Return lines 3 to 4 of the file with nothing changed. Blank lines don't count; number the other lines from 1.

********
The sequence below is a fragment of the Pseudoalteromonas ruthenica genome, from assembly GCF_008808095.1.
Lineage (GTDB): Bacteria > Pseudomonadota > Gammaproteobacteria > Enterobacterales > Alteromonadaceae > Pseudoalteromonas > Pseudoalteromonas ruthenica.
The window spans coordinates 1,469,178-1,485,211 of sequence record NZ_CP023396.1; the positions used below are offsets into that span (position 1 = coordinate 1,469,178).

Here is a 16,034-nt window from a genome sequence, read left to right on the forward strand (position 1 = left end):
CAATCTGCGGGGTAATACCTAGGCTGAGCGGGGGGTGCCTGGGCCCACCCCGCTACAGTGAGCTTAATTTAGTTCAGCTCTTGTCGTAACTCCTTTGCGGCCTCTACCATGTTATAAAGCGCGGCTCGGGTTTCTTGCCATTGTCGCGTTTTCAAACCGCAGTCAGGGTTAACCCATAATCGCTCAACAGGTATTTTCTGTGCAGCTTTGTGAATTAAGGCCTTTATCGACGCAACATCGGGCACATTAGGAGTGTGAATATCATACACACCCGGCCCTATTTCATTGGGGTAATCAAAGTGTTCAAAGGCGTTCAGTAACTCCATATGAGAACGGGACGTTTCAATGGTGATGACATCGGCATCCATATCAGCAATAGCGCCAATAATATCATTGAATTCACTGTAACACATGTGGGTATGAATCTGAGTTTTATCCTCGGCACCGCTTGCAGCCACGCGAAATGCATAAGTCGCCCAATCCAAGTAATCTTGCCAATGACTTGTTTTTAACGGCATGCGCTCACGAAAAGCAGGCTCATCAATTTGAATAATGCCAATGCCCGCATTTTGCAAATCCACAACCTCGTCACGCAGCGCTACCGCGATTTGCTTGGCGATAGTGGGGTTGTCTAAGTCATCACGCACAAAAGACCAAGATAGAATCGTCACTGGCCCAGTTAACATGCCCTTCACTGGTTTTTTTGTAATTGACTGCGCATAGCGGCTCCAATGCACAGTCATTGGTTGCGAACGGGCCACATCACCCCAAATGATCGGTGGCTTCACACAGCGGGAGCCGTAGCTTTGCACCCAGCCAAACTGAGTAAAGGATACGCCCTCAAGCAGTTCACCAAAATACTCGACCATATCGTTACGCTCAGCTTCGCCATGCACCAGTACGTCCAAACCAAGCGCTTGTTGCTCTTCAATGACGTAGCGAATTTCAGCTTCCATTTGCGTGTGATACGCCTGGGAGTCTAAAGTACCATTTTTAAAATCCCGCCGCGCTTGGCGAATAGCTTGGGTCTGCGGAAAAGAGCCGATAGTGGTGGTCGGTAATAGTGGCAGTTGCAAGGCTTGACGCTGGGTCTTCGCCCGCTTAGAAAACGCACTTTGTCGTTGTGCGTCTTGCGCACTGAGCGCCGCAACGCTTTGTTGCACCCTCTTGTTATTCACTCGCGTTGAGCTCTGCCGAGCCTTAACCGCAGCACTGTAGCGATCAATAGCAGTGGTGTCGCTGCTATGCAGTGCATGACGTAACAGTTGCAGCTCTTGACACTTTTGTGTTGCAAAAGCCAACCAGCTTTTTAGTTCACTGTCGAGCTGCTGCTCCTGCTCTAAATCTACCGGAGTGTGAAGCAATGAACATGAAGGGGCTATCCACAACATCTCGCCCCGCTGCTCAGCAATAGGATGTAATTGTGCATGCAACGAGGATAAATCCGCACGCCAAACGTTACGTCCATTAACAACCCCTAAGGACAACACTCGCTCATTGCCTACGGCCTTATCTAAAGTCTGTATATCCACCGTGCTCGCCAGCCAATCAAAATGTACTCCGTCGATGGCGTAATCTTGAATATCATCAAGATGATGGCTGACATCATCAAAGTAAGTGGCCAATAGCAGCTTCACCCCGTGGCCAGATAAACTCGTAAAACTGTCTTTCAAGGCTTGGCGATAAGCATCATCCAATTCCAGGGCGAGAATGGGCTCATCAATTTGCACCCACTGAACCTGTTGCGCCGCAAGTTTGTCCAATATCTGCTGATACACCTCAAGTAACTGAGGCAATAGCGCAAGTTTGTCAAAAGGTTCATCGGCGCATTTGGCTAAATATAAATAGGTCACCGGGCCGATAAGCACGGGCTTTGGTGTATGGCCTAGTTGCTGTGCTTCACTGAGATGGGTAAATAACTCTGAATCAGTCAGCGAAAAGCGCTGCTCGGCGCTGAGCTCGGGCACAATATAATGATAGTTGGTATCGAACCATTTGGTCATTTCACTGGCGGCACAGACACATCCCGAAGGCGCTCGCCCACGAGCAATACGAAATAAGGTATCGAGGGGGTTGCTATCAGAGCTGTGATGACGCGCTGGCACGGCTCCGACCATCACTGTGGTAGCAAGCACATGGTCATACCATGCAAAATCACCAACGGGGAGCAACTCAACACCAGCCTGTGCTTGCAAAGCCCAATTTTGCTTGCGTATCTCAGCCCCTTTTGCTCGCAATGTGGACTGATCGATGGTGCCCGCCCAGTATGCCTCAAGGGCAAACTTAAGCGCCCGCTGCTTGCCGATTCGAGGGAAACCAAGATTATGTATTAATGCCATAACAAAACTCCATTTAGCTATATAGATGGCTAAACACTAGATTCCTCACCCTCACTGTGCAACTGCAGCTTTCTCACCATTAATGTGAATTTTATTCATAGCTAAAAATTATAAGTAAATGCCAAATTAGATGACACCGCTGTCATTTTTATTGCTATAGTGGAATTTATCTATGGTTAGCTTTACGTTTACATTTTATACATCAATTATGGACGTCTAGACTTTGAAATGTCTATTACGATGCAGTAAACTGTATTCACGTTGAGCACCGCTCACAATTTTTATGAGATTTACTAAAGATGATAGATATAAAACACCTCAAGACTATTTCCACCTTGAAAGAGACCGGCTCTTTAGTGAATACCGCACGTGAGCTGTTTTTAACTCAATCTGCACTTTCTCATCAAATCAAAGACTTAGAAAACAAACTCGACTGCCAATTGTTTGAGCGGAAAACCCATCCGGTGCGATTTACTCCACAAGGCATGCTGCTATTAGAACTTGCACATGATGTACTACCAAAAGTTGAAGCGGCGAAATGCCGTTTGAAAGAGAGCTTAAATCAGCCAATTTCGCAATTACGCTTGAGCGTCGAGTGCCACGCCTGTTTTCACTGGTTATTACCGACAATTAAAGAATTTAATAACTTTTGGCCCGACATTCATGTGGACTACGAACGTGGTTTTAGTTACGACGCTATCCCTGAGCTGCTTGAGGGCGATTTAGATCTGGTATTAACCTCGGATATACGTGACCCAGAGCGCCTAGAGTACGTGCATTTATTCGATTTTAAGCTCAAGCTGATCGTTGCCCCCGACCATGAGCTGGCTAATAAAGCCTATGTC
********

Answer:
The window spans coordinates 1,469,178-1,485,211 of sequence record NZ_CP023396.1; the positions used below are offsets into that span (position 1 = coordinate 1,469,178).

Here is a 16,034-nt window from a genome sequence, read left to right on the forward strand (position 1 = left end):